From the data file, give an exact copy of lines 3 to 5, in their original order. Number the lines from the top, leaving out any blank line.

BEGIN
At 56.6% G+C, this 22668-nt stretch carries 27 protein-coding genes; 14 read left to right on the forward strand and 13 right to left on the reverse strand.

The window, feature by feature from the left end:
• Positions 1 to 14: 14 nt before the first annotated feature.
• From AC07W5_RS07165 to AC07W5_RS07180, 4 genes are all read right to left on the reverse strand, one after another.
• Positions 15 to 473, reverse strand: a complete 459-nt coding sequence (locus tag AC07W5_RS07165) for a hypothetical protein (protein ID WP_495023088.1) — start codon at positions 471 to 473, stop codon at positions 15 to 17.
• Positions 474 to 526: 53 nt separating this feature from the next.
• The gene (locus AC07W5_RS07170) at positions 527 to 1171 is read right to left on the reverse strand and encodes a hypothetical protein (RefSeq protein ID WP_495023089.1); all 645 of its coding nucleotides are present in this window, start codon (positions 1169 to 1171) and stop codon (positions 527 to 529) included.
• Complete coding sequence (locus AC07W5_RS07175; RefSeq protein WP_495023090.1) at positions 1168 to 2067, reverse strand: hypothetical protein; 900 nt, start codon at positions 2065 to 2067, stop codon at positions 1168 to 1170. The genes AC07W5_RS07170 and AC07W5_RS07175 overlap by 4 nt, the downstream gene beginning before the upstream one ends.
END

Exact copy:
• Positions 1 to 14: 14 nt before the first annotated feature.
• From AC07W5_RS07165 to AC07W5_RS07180, 4 genes are all read right to left on the reverse strand, one after another.
• Positions 15 to 473, reverse strand: a complete 459-nt coding sequence (locus tag AC07W5_RS07165) for a hypothetical protein (protein ID WP_495023088.1) — start codon at positions 471 to 473, stop codon at positions 15 to 17.